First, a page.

Guest Blog - Rachel Winsper

To be honest I'm not exactly sure how I found Rachel  @winsperdesignprint, I think through a fellow artists. But as soon as I was introduced to her I fell in love with her pink studio & her repeat hand printed patterns. Hand carving your own design and then seeing the magic of it being printed I remember from my A level days as being magical. Anyway Rachel and I introduced ourselves to each other and then the rest is history as they say. One of the lovely things about Instagram and meeting like minded people and building a community.

It wasn't then very long before we where both talking about how we could do a little hand printing kit together so others could learn the enjoyment of hand Printing and so we then embarked on a project to bring you a little kit, perfect for beginners.

But first let me introduce you to Rachel so you can get to know her more and more about hand printing.

Laura In Conversation with Rachel:

Laura: Tell us a little bit about you?

Rachel: I’m Rachel Winsper, a pattern designer and hand printer based in South Staffordshire, I work from a small pink studio surrounded by pattern and colour. I design and carve original rhythmic patterns from lino and blocks and hand print them onto fabrics and papers. 

My designs are printed onto papers, decorative boxes, greeting cards, lampshades, home textiles, notebooks and art prints. I’m hugely inspired by the incredible female artists of the inter war years; Enid Marx, Peggy Angus, Barron and Larcher are amongst my pattern design heroes. 

 

It was after taking my children to the London Transport Museum that I first discovered these wonderful artists, I spent a long time admiring the patterned moquette’s used on London transport seating, designed by Enid Marx - I then fell down a rabbit hole and I haven’t really come back up! 

L: How did you get into Hand printing? 

R: I have always had a love for all things interior, I’ve worked in interior design and used to run my own interior design company, but I knew that one day I would love to be the one designing the papers and fabrics. My hand printing journey began when I wanted to create some fabrics for my home, a keen sewer I like to make blinds, curtains and cushions.  After a bit of searching, I found the perfect workshop with the brilliant Vanessa Arbuthnott in the Cotswolds. I was familiar with her designs and I was intrigued to see if I could block print my own pattern designs onto fabrics and papers too. The workshop was a real catalyst for my journey, a real spark was ignited, and I quickly realised the possibilities and set about learning all I could about pattern design. I haven’t stopped designing and creating patterns since that first workshop.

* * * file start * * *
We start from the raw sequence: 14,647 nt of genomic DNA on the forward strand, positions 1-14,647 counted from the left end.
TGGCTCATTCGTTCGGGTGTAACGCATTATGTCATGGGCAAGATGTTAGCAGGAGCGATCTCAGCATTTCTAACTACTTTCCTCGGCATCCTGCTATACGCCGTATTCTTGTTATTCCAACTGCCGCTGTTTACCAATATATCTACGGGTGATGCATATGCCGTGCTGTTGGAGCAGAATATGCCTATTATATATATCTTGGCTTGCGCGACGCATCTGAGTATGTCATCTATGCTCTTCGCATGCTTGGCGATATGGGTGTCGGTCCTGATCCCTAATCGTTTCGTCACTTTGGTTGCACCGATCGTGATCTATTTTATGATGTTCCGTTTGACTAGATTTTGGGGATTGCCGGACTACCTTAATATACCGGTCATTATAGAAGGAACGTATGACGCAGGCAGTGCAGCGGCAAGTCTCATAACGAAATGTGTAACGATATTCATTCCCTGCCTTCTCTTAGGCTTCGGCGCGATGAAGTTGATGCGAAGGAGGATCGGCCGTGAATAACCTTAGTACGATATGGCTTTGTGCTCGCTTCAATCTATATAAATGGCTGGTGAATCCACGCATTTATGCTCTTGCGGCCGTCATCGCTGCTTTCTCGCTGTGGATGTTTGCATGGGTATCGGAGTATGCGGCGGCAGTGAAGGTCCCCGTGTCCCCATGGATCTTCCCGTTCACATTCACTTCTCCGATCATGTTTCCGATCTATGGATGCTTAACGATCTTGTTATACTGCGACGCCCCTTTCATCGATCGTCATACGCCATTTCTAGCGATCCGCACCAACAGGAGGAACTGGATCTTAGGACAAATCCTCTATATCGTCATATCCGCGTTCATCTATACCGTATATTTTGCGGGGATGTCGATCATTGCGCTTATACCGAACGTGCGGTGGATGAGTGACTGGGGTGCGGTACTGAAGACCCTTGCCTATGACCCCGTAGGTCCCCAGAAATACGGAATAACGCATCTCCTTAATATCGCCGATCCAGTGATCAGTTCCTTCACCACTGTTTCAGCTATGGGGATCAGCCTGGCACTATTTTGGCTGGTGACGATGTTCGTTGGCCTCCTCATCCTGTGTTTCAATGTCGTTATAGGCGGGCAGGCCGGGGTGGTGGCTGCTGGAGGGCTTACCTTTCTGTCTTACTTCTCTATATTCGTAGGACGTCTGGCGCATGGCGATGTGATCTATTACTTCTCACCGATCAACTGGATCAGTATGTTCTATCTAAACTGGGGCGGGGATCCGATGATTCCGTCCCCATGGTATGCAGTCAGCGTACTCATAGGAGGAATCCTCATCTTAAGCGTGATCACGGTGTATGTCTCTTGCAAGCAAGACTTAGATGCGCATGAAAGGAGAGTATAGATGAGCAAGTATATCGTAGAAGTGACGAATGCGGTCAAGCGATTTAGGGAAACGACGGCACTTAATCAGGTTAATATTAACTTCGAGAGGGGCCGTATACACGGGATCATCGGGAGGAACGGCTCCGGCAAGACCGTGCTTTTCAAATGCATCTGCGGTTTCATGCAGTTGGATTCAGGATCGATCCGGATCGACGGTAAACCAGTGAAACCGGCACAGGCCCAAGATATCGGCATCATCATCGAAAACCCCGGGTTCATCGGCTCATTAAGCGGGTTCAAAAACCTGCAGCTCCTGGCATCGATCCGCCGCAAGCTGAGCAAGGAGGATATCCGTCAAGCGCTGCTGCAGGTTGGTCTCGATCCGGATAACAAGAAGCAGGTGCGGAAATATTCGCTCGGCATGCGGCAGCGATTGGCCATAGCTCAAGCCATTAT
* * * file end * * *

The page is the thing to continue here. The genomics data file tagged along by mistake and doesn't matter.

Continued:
L: What's the most satisfying thing about Hand Printing? What do you enjoy the most?

R: I find every stage of hand printing satisfying; be it taking a spark of inspiration such as an architectural detail from a church and transforming it into a pattern design. Or the calming meditative process of carving the pattern from the lino block using my hand tools. That very first test print is always satisfying to see too – it’s become quite a tradition for me to always print that first test print in pink!  However, the most exciting and enjoyable part, is when the design really comes to life after a few repeats are printed. The subtle variations you get between each hand registered repeat are what make the patterns so special and charming. There’s real energy and movement in hand printed patterns, it’s like each repeat has captured the energy and passion of the printer.

 

L: What's in the kit and what do you recommend, can anyone give it ago?

R: The kit contains all the tools and materials you need to start your printing journey. It’s suitable for absolute beginners! I find it best to not over think the design, take some scrap paper and play about with simple shapes.  If drawing out a complete design for the greeting card doesn’t play to your strengths, start by making a simple geometric pattern of squares and triangles - spots and stripes are simple to draw and are particularly affective. You might like to draw some simple leaves or flowers and build up the design.  If you are feeling particularly adventurous you could include some wording in your design (you need to carve the words in mirror image, then once printed they will be the right way round). Once you have your carved block, you can use it over and over again on lots of other printing projects.

L: What's your next project? What have you got coming up?

R: I’ve just launched a set of six designs that are available as hand printed wallpaper. I have some lampshades and cushions coming soon too. I have also set about turning my hand printed design library into digital format. Whilst my first love will always be hand printed patterns, I am excited by the possibilities of using my hand-crafted designs in a digital format. 

L: Thanks Rachel, so nice to get to know you better and find out how you got started and where you find your Inspiration, who knew a museum trip with the kids would have sparked it all off!

So why not give it a go yourself you can buy Rachel's hand printing kit HERE and just look at what you can produce, of course there is a pink inside it wouldn't be a Winsper Kit without Pink! 

Thanks Laura x

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